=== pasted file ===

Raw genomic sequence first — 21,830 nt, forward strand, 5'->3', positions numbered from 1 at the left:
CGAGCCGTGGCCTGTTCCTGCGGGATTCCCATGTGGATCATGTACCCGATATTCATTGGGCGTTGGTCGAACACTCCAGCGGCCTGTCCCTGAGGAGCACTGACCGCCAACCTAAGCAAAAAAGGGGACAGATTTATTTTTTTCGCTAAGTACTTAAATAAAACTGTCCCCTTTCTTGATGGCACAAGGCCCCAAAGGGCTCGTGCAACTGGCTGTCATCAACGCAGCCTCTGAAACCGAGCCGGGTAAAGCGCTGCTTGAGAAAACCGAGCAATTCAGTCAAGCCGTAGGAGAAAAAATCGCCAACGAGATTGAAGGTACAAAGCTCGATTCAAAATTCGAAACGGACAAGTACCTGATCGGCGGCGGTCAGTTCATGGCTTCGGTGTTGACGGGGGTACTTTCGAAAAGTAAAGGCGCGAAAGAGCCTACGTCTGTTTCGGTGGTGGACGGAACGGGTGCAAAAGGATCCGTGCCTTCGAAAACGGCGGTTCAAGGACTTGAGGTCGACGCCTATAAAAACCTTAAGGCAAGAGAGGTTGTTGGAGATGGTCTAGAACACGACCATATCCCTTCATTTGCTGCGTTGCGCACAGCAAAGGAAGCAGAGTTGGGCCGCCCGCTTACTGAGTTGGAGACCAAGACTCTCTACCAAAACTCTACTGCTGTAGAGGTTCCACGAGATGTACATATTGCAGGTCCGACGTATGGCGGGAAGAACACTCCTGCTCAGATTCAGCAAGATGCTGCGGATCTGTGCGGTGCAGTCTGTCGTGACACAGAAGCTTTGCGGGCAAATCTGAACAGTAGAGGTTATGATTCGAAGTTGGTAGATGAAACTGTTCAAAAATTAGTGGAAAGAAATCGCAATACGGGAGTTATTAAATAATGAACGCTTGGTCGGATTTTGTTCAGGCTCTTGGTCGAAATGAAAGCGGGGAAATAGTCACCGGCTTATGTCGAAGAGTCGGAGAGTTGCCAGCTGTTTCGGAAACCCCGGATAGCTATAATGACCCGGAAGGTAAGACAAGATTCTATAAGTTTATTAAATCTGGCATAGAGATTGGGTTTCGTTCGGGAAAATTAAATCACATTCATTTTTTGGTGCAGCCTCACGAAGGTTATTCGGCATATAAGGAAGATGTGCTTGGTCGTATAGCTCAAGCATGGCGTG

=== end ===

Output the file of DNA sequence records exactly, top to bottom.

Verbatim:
Raw genomic sequence first — 21,830 nt, forward strand, 5'->3', positions numbered from 1 at the left:
CGAGCCGTGGCCTGTTCCTGCGGGATTCCCATGTGGATCATGTACCCGATATTCATTGGGCGTTGGTCGAACACTCCAGCGGCCTGTCCCTGAGGAGCACTGACCGCCAACCTAAGCAAAAAAGGGGACAGATTTATTTTTTTCGCTAAGTACTTAAATAAAACTGTCCCCTTTCTTGATGGCACAAGGCCCCAAAGGGCTCGTGCAACTGGCTGTCATCAACGCAGCCTCTGAAACCGAGCCGGGTAAAGCGCTGCTTGAGAAAACCGAGCAATTCAGTCAAGCCGTAGGAGAAAAAATCGCCAACGAGATTGAAGGTACAAAGCTCGATTCAAAATTCGAAACGGACAAGTACCTGATCGGCGGCGGTCAGTTCATGGCTTCGGTGTTGACGGGGGTACTTTCGAAAAGTAAAGGCGCGAAAGAGCCTACGTCTGTTTCGGTGGTGGACGGAACGGGTGCAAAAGGATCCGTGCCTTCGAAAACGGCGGTTCAAGGACTTGAGGTCGACGCCTATAAAAACCTTAAGGCAAGAGAGGTTGTTGGAGATGGTCTAGAACACGACCATATCCCTTCATTTGCTGCGTTGCGCACAGCAAAGGAAGCAGAGTTGGGCCGCCCGCTTACTGAGTTGGAGACCAAGACTCTCTACCAAAACTCTACTGCTGTAGAGGTTCCACGAGATGTACATATTGCAGGTCCGACGTATGGCGGGAAGAACACTCCTGCTCAGATTCAGCAAGATGCTGCGGATCTGTGCGGTGCAGTCTGTCGTGACACAGAAGCTTTGCGGGCAAATCTGAACAGTAGAGGTTATGATTCGAAGTTGGTAGATGAAACTGTTCAAAAATTAGTGGAAAGAAATCGCAATACGGGAGTTATTAAATAATGAACGCTTGGTCGGATTTTGTTCAGGCTCTTGGTCGAAATGAAAGCGGGGAAATAGTCACCGGCTTATGTCGAAGAGTCGGAGAGTTGCCAGCTGTTTCGGAAACCCCGGATAGCTATAATGACCCGGAAGGTAAGACAAGATTCTATAAGTTTATTAAATCTGGCATAGAGATTGGGTTTCGTTCGGGAAAATTAAATCACATTCATTTTTTGGTGCAGCCTCACGAAGGTTATTCGGCATATAAGGAAGATGTGCTTGGTCGTATAGCTCAAGCATGGCGTG